As a member of the House Homeland Security Committee, Mississippi 4th District Congressman Mike Ezell outlines why he’s supporting impeachment proceedings against the Secretary of Homeland Security.
The biggest challenge facing Congress in 2024 is securing our southern border. Last year alone, U.S. Customs and Border Protection (CBP) recorded over 2.9 million encounters at the Southwest border—more than the entire population of Mississippi.
As a member of the House Committee on Homeland Security, it’s my responsibility to ensure the Department of Homeland Security (DHS) is keeping our nation safe and enforcing our border security laws. DHS Secretary Alejandro Mayorkas’s abject failure to fulfill that mission means we must hold him accountable as soon as possible.
Tomorrow, we’ll be taking up articles of impeachment against Secretary Mayorkas after a near year-long investigation into his handling of this unprecedented crisis. I’m proud of what our committee has produced, and I am supporting the impeachment proceedings of Secretary Mayorkas.
As a sheriff and police chief, I always prioritized the safety and security of my community.
As the head of DHS, Secretary Mayorkas has done the exact opposite. In fact, his policies are stripping law enforcement of the resources they need to do their jobs and tacitly encouraging illegal immigration.
For example, Congress paid for a border wall to be built that could be finished by now. Instead, for political reasons, Secretary Mayorkas is keeping the border wall material in storage—and even selling some of it. Without a wall, miles and miles of the border are left open for illegal crossings.
And in sections of the border where walls have been built, Border Patrol agents have been ordered to weld gates open, making it easy for cartels to send migrants through by the busload.
Once migrants cross the border, Secretary Mayorkas’s catch-and-release policies allow them to remain in the United States for an average of four years pending an immigration hearing. DHS is supposed to process these migrants and collect destination addresses within the United States, but an Inspector General’s report found that nearly 20% of addresses collected are invalid.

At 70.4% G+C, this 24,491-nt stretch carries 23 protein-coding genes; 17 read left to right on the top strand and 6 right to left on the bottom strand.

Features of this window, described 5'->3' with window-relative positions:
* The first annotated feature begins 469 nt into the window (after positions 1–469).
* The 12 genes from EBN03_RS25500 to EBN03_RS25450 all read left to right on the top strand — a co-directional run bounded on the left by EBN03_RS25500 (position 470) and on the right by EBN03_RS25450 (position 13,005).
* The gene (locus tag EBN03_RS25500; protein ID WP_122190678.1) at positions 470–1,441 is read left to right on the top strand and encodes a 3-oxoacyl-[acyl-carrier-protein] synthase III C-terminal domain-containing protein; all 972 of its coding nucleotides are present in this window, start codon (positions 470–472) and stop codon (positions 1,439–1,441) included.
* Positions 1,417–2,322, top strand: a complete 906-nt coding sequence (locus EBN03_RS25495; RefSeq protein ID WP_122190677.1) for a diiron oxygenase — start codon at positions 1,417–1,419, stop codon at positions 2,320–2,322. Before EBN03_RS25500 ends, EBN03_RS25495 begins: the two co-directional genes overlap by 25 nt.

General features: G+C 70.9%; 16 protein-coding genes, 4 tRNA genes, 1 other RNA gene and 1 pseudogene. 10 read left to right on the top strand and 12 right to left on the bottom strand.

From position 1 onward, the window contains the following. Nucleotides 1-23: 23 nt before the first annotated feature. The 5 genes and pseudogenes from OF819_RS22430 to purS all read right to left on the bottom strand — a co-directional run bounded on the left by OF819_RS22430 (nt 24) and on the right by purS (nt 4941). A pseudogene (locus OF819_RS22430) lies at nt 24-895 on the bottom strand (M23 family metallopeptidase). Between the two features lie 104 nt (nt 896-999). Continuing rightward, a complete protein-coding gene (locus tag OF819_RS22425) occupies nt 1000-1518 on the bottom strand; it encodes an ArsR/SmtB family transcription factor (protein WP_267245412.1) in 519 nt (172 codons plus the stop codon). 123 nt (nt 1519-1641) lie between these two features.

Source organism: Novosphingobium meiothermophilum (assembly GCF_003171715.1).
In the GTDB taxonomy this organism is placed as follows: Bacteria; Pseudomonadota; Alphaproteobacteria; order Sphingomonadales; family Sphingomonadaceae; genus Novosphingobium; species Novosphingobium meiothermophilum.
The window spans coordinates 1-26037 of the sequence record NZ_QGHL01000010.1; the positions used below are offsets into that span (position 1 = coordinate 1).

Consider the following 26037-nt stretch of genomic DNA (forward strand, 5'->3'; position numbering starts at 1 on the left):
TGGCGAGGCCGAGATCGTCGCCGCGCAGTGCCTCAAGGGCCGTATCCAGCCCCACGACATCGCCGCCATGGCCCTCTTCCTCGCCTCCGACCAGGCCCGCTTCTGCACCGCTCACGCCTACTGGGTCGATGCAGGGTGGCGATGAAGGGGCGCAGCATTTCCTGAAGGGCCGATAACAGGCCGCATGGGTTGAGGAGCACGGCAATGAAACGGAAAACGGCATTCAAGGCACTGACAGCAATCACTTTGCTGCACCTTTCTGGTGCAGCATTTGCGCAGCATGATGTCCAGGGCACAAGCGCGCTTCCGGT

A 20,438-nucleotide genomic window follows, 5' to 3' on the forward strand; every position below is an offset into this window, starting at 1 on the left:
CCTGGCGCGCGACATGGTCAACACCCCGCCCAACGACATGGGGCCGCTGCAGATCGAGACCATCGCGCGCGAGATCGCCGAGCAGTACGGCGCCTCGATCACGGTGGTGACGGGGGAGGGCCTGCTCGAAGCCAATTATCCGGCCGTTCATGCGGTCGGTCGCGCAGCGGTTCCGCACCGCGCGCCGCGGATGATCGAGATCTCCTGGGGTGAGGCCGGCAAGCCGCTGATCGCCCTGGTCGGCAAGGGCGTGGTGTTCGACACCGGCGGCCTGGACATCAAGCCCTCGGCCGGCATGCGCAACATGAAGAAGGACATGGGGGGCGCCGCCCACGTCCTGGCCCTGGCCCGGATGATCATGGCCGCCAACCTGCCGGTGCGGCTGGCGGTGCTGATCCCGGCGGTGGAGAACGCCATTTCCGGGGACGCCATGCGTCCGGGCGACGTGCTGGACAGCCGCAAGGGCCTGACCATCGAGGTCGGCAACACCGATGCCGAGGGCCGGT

To devote more people and resources to processing the surges of migrants, DHS has had to close several border checkpoints—the very places where Border Patrol officers check vehicles for illegal narcotics and human smuggling.
Our Committee recently released portions of transcribed interviews from Border Patrol sector chiefs in California, Arizona, and Texas who have had to close some of their checkpoints. Based on their testimony, checkpoint closures mean more illegal aliens with criminal backgrounds avoid apprehension. That’s particularly frightening when the number of individuals on the terrorist watchlist who’ve attempted to illegally cross the Southwest border has increased 2,500 percent from the combined total of Fiscal Years (FY) 2017 through FY2020.
These checkpoint closures also allow criminals to smuggle drugs such as fentanyl without fear of being caught. That fentanyl winds up in communities across the country, leading to record numbers of overdose deaths. It’s gotten so bad that Mississippi universities have had to install Narcan dispensers in dormitories and train students on how to use it.
Secretary Mayorkas is also preventing Immigration and Customs Enforcement (ICE) officers from doing their jobs while seeking to reduce the number of facilities they use to detain illegal aliens.
While hundreds of thousands of illegal aliens were crossing the Southwest border every month last year, Secretary Mayorkas proposed reducing the number of ICE beds by 26%. In late November, reports surfaced that DHS might close a California detention facility that can hold 2,000 people—but currently holds just six.
ICE agents need these facilities to house aliens. By closing these facilities and reducing the number of beds, Secretary Mayorkas has tied the hands of ICE agents, forcing them to release these individuals into our cities. Now, migrants who should be in ICE facilities or returned to their country of origin are being housed in hotels and even schools.
As a forty-two-year law enforcement officer, I’m disgusted to see someone responsible for enforcing our laws instead deliberately instituting policies that make our country less secure. Thousands of CBP and ICE officers who risk their lives every day to keep America safe, yet their boss makes it impossible for them to do their jobs effectively.
Mississippi residents know that this border crisis is unsustainable, and they know who is responsible. When the articles of impeachment for Secretary Mayorkas are brought before the Committee, I will stand with my constituents in Mississippi.